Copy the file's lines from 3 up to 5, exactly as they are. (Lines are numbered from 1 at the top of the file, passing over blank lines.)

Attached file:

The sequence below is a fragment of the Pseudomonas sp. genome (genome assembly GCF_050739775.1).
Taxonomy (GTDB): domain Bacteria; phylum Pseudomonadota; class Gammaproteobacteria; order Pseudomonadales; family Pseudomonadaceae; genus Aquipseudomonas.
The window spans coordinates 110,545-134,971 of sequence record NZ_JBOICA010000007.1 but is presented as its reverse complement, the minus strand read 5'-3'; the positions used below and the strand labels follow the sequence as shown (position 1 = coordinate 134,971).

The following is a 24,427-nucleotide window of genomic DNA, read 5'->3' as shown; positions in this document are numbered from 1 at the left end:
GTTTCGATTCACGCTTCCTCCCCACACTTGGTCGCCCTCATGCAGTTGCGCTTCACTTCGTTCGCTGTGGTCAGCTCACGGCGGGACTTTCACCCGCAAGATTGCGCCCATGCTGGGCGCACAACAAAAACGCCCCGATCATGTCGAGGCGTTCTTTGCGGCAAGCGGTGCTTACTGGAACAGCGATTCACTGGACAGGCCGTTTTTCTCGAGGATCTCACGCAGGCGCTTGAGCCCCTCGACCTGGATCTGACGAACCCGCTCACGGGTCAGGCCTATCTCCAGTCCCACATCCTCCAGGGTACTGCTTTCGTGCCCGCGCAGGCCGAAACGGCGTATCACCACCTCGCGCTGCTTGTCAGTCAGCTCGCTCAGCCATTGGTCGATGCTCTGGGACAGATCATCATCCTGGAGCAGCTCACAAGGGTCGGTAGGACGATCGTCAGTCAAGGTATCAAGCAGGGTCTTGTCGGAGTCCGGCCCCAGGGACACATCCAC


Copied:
The window spans coordinates 110,545-134,971 of sequence record NZ_JBOICA010000007.1 but is presented as its reverse complement, the minus strand read 5'-3'; the positions used below and the strand labels follow the sequence as shown (position 1 = coordinate 134,971).

The following is a 24,427-nucleotide window of genomic DNA, read 5'->3' as shown; positions in this document are numbered from 1 at the left end:
GTTTCGATTCACGCTTCCTCCCCACACTTGGTCGCCCTCATGCAGTTGCGCTTCACTTCGTTCGCTGTGGTCAGCTCACGGCGGGACTTTCACCCGCAAGATTGCGCCCATGCTGGGCGCACAACAAAAACGCCCCGATCATGTCGAGGCGTTCTTTGCGGCAAGCGGTGCTTACTGGAACAGCGATTCACTGGACAGGCCGTTTTTCTCGAGGATCTCACGCAGGCGCTTGAGCCCCTCGACCTGGATCTGACGAACCCGCTCACGGGTCAGGCCTATCTCCAGTCCCACATCCTCCAGGGTACTGCTTTCGTGCCCGCGCAGGCCGAAACGGCGTATCACCACCTCGCGCTGCTTGTCAGTCAGCTCGCTCAGCCATTGGTCGATGCTCTGGGACAGATCATCATCCTGGAGCAGCTCACAAGGGTCGGTAGGACGATCGTCAGTCAAGGTATCAAGCAGGGTCTTGTCGGAGTCCGGCCCCAGGGACACATCCAC